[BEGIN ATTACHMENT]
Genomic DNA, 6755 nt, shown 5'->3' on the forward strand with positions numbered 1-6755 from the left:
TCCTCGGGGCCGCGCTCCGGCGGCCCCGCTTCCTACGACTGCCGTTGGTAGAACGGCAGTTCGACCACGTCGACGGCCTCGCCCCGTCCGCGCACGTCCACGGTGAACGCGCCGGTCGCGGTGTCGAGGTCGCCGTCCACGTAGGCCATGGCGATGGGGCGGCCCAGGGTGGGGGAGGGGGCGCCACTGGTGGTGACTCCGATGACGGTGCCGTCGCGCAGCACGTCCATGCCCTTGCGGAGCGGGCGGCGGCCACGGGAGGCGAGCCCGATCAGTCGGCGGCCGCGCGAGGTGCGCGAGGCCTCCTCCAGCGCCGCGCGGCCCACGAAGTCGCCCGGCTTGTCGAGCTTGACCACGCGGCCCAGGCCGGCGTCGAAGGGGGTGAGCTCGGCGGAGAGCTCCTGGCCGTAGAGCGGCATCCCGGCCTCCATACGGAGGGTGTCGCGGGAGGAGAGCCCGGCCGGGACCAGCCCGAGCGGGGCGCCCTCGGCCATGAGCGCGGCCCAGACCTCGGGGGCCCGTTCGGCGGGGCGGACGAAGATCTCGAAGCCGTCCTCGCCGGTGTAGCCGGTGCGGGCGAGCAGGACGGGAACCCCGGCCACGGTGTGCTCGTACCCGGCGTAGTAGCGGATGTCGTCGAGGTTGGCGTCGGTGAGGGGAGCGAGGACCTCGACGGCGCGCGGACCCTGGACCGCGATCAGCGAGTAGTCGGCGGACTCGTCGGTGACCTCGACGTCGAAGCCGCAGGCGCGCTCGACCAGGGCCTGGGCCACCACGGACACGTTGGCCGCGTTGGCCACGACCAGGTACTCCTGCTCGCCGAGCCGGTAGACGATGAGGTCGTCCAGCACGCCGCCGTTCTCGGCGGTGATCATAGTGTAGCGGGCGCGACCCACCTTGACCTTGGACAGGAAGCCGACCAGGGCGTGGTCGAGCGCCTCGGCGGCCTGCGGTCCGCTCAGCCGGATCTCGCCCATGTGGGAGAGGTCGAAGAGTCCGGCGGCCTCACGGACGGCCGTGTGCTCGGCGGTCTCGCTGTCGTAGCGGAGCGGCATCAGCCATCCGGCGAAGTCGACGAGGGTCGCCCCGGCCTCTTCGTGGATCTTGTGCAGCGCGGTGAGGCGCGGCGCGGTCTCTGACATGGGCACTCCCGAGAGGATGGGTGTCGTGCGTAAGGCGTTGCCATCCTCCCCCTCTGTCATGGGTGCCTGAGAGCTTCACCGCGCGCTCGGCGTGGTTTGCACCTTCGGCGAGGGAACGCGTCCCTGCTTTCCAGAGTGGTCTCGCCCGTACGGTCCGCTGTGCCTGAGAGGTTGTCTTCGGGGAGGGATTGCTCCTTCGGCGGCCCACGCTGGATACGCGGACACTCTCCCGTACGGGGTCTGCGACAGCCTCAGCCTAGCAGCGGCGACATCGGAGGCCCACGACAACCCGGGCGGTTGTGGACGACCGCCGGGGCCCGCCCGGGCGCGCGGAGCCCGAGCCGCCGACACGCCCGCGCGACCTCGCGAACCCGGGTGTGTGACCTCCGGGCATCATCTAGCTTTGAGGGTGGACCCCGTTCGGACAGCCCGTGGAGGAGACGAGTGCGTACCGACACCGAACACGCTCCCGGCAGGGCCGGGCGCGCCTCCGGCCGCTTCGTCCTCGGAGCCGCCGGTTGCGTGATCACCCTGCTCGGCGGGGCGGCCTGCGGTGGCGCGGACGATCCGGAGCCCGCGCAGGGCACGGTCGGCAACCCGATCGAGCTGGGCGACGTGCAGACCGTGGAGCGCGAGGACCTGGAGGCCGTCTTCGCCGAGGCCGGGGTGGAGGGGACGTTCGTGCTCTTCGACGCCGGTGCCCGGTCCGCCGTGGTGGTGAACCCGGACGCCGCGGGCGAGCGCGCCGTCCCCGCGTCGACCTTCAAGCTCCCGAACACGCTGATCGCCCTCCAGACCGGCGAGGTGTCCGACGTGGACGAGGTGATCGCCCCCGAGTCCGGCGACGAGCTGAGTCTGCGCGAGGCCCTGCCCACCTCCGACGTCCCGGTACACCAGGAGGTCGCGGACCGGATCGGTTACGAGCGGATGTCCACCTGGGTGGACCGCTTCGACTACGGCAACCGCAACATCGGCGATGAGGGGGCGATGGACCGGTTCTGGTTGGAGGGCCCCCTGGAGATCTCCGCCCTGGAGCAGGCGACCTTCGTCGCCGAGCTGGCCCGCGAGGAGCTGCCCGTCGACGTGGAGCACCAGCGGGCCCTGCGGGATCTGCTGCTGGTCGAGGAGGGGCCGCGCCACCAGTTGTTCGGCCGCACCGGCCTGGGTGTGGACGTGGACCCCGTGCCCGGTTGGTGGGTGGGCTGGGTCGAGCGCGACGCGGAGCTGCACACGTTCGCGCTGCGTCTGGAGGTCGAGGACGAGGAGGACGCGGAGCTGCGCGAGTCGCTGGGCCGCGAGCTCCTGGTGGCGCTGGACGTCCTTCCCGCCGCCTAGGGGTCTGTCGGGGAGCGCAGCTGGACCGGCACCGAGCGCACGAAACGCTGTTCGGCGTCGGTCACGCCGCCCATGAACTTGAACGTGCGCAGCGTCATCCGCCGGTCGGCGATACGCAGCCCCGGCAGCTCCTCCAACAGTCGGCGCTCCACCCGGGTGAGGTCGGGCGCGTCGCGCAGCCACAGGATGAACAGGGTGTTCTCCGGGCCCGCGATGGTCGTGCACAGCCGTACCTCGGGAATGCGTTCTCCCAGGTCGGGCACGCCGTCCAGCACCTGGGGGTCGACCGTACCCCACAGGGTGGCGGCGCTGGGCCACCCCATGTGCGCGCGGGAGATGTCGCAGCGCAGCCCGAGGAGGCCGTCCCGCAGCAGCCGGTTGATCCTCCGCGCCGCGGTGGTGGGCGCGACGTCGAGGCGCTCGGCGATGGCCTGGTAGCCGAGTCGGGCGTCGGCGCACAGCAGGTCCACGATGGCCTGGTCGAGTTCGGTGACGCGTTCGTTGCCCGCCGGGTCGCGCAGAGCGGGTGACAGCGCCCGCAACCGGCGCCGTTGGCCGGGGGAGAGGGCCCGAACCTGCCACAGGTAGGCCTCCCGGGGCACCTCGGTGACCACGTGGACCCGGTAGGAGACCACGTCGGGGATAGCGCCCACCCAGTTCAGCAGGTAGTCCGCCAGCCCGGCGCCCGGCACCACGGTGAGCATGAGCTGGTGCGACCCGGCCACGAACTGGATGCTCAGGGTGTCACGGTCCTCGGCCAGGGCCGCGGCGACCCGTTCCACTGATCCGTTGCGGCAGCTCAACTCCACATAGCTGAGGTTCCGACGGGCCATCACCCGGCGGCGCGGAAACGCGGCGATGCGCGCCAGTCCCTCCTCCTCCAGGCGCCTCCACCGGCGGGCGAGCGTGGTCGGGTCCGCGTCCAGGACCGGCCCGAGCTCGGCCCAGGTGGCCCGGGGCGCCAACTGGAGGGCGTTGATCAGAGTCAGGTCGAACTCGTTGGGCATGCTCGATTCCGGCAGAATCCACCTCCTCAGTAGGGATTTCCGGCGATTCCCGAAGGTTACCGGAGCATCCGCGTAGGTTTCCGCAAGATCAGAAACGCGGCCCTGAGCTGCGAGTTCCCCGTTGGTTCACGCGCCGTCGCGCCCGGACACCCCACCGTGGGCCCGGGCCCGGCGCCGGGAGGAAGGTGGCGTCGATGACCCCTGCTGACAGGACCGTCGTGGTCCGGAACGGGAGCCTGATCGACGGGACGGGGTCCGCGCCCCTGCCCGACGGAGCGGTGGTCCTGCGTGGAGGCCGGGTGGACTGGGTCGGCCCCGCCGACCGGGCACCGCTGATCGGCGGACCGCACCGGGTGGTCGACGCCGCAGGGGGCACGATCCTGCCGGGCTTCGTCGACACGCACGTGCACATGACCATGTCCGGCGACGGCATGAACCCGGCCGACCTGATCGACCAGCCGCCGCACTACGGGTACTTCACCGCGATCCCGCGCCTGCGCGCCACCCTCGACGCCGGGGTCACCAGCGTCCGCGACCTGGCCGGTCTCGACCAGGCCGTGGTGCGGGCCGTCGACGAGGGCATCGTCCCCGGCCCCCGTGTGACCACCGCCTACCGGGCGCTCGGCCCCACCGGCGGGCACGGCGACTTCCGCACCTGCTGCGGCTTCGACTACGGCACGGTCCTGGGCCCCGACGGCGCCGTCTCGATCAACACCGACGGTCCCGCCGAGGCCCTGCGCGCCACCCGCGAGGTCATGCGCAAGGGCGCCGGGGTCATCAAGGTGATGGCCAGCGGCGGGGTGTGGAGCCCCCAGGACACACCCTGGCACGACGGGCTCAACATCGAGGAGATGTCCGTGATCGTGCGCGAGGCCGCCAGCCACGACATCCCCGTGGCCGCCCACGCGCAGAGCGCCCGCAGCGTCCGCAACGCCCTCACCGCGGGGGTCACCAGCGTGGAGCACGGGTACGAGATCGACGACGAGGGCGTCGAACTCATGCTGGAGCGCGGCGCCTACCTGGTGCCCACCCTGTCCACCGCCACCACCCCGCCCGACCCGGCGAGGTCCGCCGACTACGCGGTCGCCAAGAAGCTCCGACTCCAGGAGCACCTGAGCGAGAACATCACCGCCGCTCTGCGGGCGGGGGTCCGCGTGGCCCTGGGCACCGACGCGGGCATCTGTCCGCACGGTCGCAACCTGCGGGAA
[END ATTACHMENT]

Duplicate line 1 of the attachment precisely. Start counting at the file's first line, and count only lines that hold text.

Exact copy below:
Genomic DNA, 6755 nt, shown 5'->3' on the forward strand with positions numbered 1-6755 from the left: